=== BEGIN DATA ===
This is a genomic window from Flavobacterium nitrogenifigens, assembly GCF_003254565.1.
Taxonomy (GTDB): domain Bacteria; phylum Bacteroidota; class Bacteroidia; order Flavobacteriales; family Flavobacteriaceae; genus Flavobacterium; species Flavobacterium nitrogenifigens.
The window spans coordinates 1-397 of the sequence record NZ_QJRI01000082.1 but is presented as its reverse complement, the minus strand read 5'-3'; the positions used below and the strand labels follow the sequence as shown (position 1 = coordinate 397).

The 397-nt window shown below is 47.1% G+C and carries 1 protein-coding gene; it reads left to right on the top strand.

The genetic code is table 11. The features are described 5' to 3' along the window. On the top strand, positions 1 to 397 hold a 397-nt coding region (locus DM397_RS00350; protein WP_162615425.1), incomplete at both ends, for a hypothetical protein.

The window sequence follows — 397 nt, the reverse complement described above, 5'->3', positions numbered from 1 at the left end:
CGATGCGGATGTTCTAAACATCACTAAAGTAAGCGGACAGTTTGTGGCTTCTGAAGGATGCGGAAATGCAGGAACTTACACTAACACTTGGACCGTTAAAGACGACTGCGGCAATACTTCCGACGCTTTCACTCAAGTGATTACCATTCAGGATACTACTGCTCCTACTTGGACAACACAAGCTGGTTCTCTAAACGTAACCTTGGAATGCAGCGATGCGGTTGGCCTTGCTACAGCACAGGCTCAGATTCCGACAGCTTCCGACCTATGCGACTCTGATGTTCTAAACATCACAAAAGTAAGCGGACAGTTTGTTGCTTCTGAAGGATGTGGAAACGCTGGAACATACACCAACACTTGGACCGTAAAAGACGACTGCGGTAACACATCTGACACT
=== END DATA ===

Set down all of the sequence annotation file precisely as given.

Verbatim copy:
This is a genomic window from Flavobacterium nitrogenifigens, assembly GCF_003254565.1.
Taxonomy (GTDB): domain Bacteria; phylum Bacteroidota; class Bacteroidia; order Flavobacteriales; family Flavobacteriaceae; genus Flavobacterium; species Flavobacterium nitrogenifigens.
The window spans coordinates 1-397 of the sequence record NZ_QJRI01000082.1 but is presented as its reverse complement, the minus strand read 5'-3'; the positions used below and the strand labels follow the sequence as shown (position 1 = coordinate 397).

The 397-nt window shown below is 47.1% G+C and carries 1 protein-coding gene; it reads left to right on the top strand.

The genetic code is table 11. The features are described 5' to 3' along the window. On the top strand, positions 1 to 397 hold a 397-nt coding region (locus DM397_RS00350; protein WP_162615425.1), incomplete at both ends, for a hypothetical protein.

The window sequence follows — 397 nt, the reverse complement described above, 5'->3', positions numbered from 1 at the left end:
CGATGCGGATGTTCTAAACATCACTAAAGTAAGCGGACAGTTTGTGGCTTCTGAAGGATGCGGAAATGCAGGAACTTACACTAACACTTGGACCGTTAAAGACGACTGCGGCAATACTTCCGACGCTTTCACTCAAGTGATTACCATTCAGGATACTACTGCTCCTACTTGGACAACACAAGCTGGTTCTCTAAACGTAACCTTGGAATGCAGCGATGCGGTTGGCCTTGCTACAGCACAGGCTCAGATTCCGACAGCTTCCGACCTATGCGACTCTGATGTTCTAAACATCACAAAAGTAAGCGGACAGTTTGTTGCTTCTGAAGGATGTGGAAACGCTGGAACATACACCAACACTTGGACCGTAAAAGACGACTGCGGTAACACATCTGACACT